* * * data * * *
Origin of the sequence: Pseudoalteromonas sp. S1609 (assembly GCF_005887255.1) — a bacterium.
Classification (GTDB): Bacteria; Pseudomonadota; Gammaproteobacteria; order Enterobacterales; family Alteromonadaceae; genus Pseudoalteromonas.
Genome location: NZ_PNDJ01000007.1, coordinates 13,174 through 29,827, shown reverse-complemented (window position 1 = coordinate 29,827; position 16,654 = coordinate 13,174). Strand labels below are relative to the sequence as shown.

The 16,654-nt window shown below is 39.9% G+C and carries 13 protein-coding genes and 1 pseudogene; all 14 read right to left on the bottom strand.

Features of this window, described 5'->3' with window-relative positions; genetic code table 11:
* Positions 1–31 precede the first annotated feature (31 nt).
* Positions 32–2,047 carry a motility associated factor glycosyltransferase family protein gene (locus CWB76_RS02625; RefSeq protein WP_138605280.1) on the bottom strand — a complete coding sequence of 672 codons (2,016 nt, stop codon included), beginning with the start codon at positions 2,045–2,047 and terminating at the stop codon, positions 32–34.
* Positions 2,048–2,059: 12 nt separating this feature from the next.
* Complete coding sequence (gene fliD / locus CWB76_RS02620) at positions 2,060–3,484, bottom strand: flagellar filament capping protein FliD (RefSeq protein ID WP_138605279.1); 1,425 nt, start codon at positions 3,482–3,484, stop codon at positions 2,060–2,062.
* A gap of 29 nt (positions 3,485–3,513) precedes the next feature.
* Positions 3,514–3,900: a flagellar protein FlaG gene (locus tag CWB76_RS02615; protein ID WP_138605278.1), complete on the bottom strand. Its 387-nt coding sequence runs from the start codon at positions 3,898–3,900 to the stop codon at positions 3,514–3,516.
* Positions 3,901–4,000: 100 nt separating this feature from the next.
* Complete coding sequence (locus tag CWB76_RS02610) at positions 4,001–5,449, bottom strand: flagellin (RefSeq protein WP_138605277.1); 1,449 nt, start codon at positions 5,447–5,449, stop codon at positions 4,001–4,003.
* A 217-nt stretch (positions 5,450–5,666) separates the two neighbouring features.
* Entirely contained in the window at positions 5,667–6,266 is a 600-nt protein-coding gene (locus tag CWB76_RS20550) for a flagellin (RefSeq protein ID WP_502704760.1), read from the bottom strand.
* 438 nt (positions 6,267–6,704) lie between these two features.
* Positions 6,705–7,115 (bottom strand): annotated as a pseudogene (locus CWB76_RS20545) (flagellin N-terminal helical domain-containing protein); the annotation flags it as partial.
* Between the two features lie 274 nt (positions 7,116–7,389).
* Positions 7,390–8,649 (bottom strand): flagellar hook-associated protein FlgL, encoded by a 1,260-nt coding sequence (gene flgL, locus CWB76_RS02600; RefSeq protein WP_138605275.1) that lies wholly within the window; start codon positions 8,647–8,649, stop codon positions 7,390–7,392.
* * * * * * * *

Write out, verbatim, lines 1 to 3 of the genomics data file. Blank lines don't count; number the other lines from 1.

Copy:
Origin of the sequence: Pseudoalteromonas sp. S1609 (assembly GCF_005887255.1) — a bacterium.
Classification (GTDB): Bacteria; Pseudomonadota; Gammaproteobacteria; order Enterobacterales; family Alteromonadaceae; genus Pseudoalteromonas.
Genome location: NZ_PNDJ01000007.1, coordinates 13,174 through 29,827, shown reverse-complemented (window position 1 = coordinate 29,827; position 16,654 = coordinate 13,174). Strand labels below are relative to the sequence as shown.